I began to understand that my previous knowledge of the trafficking industry was like seeing only the tip of a mountain peeking through the clouds, only the visible part of the trafficking enterprise: the commodity and the byproduct. But an entire mountain and valley, I learned, exists below the cloud line—a robust, unseen network.

Where did the girl come from? Why was she trafficked? By whom? How many more girls are there? Where did the traffickers come from? Which routes did they use? What border did they cross? Who funded it?

These are the questions Tiny Hands is asking.

They are not just waiting at the top of the mountain addressing all the things we can see. They’re not even off to the side scooping up girls before they’re pulled in. They’re inside the mountain—the rape business in-progress—blowing the whole thing up!

My previous knowledge of the trafficking industry was like the tip of a mountain peak, with an entire robust, unseen network existing below.

My previous knowledge of the trafficking industry was like the tip of a mountain peak, with an entire robust, unseen network existing below.

Collaboration

How could they possibly do this, I wondered as I sat down with my pen and notebook across from Nepali staff on our first full day in-country. I had come to the premature conclusion that in small niches of the world handfuls of girls were being spared this awful life by prevention, and another small portion was being methodically rescued; but I was not entirely convinced justice would ever find its way up and out to the bad guys or that any of these operations would put a dent in the industry.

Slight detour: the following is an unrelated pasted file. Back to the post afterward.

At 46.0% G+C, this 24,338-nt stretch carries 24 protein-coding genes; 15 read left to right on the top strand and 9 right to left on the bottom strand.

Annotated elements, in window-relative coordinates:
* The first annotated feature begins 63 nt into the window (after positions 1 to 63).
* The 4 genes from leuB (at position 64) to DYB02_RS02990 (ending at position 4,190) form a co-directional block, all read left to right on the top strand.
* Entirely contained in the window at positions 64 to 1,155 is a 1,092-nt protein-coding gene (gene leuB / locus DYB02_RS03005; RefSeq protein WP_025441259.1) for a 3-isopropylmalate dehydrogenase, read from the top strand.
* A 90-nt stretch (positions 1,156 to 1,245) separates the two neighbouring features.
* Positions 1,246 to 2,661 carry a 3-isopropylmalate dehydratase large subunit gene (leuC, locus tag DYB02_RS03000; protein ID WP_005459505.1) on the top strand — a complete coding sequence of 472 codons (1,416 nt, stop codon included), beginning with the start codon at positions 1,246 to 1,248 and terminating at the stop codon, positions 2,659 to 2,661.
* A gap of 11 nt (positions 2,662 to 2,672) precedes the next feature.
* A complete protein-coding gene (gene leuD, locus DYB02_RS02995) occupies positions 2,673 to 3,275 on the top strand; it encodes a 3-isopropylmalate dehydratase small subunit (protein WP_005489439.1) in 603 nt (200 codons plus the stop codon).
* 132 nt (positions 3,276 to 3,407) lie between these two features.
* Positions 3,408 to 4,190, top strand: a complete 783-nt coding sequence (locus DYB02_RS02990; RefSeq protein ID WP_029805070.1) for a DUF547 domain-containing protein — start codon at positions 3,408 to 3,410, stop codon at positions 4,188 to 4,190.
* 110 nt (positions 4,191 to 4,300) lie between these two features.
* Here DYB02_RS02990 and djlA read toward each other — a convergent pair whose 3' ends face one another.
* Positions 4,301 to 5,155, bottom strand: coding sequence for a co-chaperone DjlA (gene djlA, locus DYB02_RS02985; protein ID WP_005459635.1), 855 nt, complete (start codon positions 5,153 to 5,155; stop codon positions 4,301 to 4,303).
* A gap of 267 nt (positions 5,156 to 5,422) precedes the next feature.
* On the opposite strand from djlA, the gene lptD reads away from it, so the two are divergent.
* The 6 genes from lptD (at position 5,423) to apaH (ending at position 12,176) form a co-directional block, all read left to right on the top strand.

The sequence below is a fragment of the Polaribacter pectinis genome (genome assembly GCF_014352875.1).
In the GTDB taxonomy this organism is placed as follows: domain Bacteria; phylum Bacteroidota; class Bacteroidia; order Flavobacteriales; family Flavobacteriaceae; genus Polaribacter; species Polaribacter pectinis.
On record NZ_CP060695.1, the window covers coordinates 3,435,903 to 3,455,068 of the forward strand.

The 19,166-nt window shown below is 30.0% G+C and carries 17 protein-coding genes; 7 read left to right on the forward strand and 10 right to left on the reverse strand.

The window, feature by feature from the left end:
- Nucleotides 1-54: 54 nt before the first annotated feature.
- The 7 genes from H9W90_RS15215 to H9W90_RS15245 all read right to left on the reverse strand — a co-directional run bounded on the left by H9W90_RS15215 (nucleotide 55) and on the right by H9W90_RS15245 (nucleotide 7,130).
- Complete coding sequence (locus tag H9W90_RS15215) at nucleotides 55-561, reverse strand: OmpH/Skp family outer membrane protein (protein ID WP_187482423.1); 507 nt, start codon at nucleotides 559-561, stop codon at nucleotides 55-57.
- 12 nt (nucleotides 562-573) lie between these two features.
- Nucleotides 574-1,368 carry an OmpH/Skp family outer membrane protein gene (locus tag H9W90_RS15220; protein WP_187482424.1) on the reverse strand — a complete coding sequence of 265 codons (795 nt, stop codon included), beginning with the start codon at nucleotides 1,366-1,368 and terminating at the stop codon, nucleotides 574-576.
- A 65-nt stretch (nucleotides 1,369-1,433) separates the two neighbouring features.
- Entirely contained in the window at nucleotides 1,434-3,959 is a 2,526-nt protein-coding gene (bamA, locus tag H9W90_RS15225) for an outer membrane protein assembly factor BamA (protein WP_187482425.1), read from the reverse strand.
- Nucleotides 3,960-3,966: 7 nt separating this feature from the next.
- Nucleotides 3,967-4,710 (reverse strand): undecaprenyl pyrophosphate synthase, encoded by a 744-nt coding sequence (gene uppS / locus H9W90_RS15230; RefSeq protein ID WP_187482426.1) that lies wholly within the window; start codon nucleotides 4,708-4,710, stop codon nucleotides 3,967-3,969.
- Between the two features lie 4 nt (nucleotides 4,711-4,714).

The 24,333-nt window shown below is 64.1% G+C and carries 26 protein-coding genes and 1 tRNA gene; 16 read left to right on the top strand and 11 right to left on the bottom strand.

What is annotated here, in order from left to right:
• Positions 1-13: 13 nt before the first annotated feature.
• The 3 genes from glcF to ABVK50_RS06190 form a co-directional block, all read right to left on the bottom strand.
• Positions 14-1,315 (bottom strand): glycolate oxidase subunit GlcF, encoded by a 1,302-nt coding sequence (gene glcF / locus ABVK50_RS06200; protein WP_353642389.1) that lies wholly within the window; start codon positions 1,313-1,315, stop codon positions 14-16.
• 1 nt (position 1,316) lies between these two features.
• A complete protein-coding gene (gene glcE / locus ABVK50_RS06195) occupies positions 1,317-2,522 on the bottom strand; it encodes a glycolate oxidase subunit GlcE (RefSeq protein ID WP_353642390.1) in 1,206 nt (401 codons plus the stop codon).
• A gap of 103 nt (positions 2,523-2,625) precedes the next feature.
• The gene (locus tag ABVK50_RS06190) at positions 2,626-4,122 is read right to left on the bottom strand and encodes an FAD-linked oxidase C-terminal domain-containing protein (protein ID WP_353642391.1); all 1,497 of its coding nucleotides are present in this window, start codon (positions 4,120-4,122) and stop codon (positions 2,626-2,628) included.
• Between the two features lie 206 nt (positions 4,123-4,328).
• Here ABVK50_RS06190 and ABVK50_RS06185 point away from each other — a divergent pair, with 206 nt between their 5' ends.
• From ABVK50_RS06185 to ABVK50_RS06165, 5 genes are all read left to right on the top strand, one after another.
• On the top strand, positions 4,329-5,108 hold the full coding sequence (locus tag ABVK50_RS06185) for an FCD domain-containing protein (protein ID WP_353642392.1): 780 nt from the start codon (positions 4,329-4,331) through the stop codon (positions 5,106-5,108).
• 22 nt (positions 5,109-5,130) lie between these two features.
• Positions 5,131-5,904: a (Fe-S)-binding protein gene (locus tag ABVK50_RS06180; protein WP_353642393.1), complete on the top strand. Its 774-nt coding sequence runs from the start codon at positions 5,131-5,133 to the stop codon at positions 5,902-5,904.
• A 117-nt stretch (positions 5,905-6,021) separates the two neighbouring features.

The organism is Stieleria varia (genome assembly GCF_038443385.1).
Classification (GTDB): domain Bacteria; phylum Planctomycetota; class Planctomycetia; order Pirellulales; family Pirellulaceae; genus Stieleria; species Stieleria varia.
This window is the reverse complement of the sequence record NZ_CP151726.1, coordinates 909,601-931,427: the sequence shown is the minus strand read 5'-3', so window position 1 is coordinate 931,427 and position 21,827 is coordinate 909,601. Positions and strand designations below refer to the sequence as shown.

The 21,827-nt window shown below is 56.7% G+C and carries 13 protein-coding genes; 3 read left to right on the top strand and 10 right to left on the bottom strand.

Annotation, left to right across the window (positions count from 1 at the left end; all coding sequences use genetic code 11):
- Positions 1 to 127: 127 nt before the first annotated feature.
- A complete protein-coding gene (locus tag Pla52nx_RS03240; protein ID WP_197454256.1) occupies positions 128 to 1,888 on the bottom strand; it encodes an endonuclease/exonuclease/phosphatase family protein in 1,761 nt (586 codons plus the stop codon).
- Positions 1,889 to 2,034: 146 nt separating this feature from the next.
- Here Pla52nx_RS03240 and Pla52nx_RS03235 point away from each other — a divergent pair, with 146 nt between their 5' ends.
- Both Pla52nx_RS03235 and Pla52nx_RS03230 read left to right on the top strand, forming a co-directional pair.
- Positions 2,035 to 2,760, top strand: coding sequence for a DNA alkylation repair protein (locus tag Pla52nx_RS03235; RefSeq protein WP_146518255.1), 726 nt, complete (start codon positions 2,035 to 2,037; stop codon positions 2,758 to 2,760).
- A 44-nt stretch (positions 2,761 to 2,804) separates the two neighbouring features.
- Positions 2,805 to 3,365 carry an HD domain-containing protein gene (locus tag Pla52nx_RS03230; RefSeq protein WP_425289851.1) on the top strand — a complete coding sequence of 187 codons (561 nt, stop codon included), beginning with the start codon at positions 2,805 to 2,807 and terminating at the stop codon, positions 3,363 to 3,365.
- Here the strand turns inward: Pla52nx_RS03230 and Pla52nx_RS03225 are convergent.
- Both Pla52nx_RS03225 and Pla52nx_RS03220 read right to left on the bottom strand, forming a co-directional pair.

Over the course of two days, hidden away in a corner momo shop, the Tiny Hands staff pieced together for me the story of an inter-country collaboration of skills, expertise and the love of Christ working together to free captives, dismantle the network and de-incentivise the business.

Pastor Bhoj and his wife Gopee, who oversee the Bhairahawa border station along with the church subcommittee

Pastor Bhoj and his wife Gopee, who oversee the Bhairahawa border station along with the church subcommittee

One-by-one the staff entered the restaurant hot and sweaty, during a government-sanctioned strike that shut down all transportation countrywide. I interviewed the directors, trainers, law personnel and aftercare workers who serve and train the border staff, and monitor their needs and safety.

Particularly striking about the Nepali staff was each one’s humility and willingness to put his life at risk coordinating border work. One—the safety coordinator—described how he keeps logs of traffickers in jail and works hard to anticipate what harm might befall workers at various stations in retribution. All told of their lives being threatened. They weren’t stuffy white shirt guys with slick hair and gadget pens or big burly guys on motorcycles. They were ordinary Nepali men in ball caps and chinos, none over 5’8”, many with wives and young kids, equipped primarily with research and prayer.

The Research Guys

Then we met the research guys. They comprise a covert network of Nepali “Justice Operations” expertise and work under the direction of the Vice President of Justice Operations—an international expert in the field, who was constantly presented to us by all the different staff and volunteers like this: You have to meet Jeff! He doesn’t live here, but he’s the expert training our research guys. He used to work for International Justice Mission, but he’s in Thailand right now on an operation.